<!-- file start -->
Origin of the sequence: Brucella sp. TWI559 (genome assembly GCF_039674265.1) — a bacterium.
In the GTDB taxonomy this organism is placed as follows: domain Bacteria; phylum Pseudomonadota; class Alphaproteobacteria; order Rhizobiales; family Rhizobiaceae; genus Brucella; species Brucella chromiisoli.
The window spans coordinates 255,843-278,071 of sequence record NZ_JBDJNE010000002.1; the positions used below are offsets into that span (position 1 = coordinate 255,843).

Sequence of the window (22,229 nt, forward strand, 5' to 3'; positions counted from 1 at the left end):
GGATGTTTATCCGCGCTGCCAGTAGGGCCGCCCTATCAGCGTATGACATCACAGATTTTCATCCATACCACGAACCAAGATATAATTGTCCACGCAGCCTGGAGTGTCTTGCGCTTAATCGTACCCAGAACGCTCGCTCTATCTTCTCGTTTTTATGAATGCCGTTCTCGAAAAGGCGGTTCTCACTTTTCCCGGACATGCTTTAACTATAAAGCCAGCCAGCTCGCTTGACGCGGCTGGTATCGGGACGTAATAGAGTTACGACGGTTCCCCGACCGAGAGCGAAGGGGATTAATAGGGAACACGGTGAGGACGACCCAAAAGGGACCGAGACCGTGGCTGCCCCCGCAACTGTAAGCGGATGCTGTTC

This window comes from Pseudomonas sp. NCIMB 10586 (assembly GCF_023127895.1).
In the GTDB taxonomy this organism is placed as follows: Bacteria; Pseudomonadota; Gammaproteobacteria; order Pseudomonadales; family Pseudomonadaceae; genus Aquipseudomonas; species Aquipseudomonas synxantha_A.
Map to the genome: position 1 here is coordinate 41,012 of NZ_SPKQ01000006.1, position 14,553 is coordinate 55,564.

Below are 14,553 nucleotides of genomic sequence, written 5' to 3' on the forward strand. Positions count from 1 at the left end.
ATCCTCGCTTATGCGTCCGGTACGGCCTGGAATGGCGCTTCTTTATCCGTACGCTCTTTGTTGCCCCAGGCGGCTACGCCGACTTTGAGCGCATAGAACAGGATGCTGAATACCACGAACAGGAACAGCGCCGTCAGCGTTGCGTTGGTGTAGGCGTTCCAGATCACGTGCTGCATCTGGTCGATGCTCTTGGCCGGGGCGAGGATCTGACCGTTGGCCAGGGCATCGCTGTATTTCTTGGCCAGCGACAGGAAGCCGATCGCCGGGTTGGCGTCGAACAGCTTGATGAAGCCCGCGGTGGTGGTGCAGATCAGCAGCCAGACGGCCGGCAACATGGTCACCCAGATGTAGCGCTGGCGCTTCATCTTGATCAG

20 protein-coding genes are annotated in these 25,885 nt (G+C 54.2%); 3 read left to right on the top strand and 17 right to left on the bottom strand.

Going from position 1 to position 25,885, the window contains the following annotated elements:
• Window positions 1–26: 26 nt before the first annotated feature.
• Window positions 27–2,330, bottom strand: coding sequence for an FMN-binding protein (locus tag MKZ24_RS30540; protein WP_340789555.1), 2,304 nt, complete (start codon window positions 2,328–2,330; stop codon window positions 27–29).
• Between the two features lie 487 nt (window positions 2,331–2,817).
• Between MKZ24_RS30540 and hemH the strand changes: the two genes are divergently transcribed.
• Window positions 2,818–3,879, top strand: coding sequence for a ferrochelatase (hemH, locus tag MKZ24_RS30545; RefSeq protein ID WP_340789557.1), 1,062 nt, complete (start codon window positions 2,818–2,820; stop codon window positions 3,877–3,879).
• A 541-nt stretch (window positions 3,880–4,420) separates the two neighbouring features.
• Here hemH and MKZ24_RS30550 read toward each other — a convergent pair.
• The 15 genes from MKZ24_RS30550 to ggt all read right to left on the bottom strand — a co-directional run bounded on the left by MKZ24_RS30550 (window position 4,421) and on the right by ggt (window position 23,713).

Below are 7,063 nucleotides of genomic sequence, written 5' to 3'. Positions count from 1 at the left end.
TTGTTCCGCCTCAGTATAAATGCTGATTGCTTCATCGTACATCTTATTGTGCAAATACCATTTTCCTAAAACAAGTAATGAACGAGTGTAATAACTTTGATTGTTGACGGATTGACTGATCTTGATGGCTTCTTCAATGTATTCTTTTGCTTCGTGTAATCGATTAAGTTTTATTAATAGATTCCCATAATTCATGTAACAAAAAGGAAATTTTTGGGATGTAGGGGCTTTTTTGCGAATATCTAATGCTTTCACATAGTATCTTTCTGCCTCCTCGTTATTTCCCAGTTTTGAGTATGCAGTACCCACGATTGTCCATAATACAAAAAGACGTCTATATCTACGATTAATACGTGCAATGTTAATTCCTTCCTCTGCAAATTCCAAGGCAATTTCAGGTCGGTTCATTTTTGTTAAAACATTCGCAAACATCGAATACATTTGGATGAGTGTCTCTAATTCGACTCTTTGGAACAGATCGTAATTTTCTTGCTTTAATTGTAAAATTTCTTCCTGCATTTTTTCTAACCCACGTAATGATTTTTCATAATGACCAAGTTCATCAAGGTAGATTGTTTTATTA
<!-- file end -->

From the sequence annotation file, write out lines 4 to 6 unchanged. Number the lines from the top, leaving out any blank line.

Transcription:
Sequence of the window (22,229 nt, forward strand, 5' to 3'; positions counted from 1 at the left end):
GGATGTTTATCCGCGCTGCCAGTAGGGCCGCCCTATCAGCGTATGACATCACAGATTTTCATCCATACCACGAACCAAGATATAATTGTCCACGCAGCCTGGAGTGTCTTGCGCTTAATCGTACCCAGAACGCTCGCTCTATCTTCTCGTTTTTATGAATGCCGTTCTCGAAAAGGCGGTTCTCACTTTTCCCGGACATGCTTTAACTATAAAGCCAGCCAGCTCGCTTGACGCGGCTGGTATCGGGACGTAATAGAGTTACGACGGTTCCCCGACCGAGAGCGAAGGGGATTAATAGGGAACACGGTGAGGACGACCCAAAAGGGACCGAGACCGTGGCTGCCCCCGCAACTGTAAGCGGATGCTGTTC

This window comes from Pseudomonas sp. NCIMB 10586 (assembly GCF_023127895.1).